Except that I got out of there so fast I didn’t get my phone securely into my pocket. After crossing the street I heard a sound that reminded me of crushing an empty bottled-water bottle and unwisely rode on without investigating it. Only when I stoped for another photo did I realize that the phone was not there.

Alarmed at being without my life-support (sad, I know) phone, I retraced my path and desperately hoped it was near the site of the sound I’d ignored.

Fortunately it was! I retrieved it, and the day proceeded without any more such near-disasters.

Posted in Nature, Outdoors, Spirituality, Travel | Tagged , , , , , , , , , , , , , | Leave a comment

Wednesday 21 June 2017. Sunrise on the Solstice at Meadowbrook

It was 64 degrees F at 5:15 this morning of the first day of summer and the longest day of the year!

Was thrilled (and amazed) to have gotten myself going early enough to be heading to Meadowbrook Park on Rhododendron ahead of the phone weather ap’s promised 5:23 sunrise.

Did as little as possible (alas, no Pranayama!) to get out to witness the Solstice sunrise at Meadowbrook.

Sped to the park and caught the sun at the rabbit-statue bridge.

img_9772

Over the bridge and around the corner looked to the north out into the prairie and saw a thin layer of mist on the ground, which enhanced the atmosphere of the sunrise.

img_9779

Tried not to tarry on the path but noted spiderwort, the occasional lingering Penstemon bloom, black-eyed Susans, false sunflowers, lots of purple coneflowers in early bloom, and emerging Baptisia, with its stately white spikes of blooms that play tag-team with the Penstemon’s white flower spikes.

Got another view of the sunrise over the little bridge across Davis Creek

img_9780

and a sunrise view of a handsome Baptisia spike.

img_9788

But the flowers in which I was most interested on this solstice ride were the lead plant at the Freyfogle overlook.

img_9791

Which, against the slings and arrows of insect attack,

img_9795

were well into their micro-gaudy deep blue-violet and orange bloom.

img_9798

On the bird house to the north of the overlook were perched unmoving tree swallows, and in front of them (not pictured, alas, you have to trust me), a bright yellow and back goldfinch,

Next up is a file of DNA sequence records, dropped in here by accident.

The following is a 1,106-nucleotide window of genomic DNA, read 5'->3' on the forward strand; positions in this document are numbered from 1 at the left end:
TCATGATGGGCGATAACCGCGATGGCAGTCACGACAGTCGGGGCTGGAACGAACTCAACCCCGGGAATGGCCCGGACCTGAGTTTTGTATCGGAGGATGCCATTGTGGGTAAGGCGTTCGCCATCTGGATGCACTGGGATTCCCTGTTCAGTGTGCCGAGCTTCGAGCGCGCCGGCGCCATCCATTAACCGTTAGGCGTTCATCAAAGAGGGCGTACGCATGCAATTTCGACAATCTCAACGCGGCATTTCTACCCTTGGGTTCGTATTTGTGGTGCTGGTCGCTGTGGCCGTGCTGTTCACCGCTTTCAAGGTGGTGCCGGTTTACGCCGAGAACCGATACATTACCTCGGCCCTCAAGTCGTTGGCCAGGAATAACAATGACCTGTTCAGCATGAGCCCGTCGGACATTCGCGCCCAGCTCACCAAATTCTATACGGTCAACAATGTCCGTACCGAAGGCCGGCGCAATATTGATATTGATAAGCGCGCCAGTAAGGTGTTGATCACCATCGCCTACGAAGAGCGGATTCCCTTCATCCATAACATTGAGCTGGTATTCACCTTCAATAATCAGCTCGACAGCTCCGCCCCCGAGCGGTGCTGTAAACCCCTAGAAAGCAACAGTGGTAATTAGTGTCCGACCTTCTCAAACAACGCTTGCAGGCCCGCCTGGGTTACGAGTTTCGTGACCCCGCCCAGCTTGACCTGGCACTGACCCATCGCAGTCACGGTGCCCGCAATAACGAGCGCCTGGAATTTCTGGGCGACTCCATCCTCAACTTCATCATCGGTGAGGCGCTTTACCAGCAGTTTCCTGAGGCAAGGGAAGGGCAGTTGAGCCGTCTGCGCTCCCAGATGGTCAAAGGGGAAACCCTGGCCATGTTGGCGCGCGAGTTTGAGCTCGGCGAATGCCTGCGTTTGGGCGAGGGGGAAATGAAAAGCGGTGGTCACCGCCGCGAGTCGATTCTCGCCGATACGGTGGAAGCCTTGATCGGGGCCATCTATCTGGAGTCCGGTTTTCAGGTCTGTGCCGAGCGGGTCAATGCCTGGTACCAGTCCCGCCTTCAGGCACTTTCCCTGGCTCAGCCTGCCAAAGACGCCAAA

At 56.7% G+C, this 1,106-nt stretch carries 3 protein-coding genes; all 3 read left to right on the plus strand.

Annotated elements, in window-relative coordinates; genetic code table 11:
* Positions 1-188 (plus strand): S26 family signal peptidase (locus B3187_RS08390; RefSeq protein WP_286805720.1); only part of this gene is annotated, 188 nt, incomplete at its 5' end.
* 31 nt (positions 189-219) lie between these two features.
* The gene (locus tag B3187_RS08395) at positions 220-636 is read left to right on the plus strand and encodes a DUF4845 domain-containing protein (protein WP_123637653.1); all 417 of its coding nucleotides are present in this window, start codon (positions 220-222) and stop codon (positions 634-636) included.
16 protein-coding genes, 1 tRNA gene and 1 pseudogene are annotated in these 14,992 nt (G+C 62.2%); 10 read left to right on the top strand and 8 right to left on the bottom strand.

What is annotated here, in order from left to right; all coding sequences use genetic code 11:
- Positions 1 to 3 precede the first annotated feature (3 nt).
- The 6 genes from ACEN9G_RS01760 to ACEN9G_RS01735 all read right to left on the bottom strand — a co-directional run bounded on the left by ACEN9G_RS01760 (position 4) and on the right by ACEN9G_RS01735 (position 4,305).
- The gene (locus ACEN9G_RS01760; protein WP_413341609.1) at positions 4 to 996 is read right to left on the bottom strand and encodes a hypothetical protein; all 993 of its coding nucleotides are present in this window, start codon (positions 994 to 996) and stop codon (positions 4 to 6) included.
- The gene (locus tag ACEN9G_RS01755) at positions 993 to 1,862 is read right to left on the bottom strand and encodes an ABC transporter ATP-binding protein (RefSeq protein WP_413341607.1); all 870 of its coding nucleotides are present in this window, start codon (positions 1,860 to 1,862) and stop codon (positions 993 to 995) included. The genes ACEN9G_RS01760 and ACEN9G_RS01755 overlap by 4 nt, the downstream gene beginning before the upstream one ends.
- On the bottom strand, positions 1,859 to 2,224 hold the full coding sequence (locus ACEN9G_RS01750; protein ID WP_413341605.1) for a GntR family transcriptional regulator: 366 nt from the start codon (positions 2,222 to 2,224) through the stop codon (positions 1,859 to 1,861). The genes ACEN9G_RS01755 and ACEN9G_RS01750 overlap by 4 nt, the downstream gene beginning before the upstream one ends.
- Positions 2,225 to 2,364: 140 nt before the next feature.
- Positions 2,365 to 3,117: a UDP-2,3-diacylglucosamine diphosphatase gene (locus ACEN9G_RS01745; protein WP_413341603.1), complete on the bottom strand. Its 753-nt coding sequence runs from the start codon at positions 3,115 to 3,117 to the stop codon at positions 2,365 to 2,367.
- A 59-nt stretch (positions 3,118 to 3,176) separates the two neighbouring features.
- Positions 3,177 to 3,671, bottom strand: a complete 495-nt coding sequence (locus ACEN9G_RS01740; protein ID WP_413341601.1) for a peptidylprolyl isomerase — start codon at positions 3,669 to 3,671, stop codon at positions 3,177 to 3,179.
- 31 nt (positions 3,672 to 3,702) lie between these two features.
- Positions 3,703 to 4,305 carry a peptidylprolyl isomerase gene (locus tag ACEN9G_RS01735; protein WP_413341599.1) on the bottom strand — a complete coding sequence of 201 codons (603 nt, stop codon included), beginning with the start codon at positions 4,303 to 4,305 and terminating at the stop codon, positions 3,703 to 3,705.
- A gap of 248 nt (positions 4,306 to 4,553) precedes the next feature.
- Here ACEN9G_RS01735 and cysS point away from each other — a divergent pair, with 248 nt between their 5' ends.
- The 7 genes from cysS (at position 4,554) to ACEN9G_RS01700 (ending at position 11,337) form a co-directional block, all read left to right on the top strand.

img_9802

that amazing stimulator of human endorphins. (At least for some humans. If you’re reading this you probably are one–try focusing on a goldfinch for a moment next time you get a chance and see what happens.)

Felt like I stood firmly and with joyful awareness on the summit of the year. Hooray! Let the summer begin!

Posted in Nature, Outdoors, Spirituality, Travel | Tagged , , , , , , , , , | Leave a comment

Sunday 18 June 2017. Dark Clouds but No Rain

It was 71 degrees F and cloudy with a 12-mph WSW wind at 6:25 pm as I took Rhododendron out toward south First Street.

Rode south on Race Street, reasonably comfortable though feeling the somberness of the clouds.

Did not stop before Windsor Road except to examine the bike for the source of a light banging sound, but could not make it happen when I got off and spun each wheel independently. It was annoying but didn’t seem to impair the bike’s performance so just rode on.

Stopped at the linden tree on the corner of Race and Windsor.

img_9663

Was not sure whether it had not yet fully bloomed or whether it was mostly done blooming, but it didn’t exude the perfume I remember from past years.

Headed into the westerly breeze on Windsor, noticing dark clouds ahead.

img_9665

Observed how the diminished light and color pressed on my mood. The expression “like a wet blanket” came to mind.
There was some current pain in it (everyone has his or her list!), a little fear that the clouds would deliver discomfort-inducing rain or even electrical danger, but also some broody comfort, a little space to allow that pain before going back to face the slings and arrows that caused it.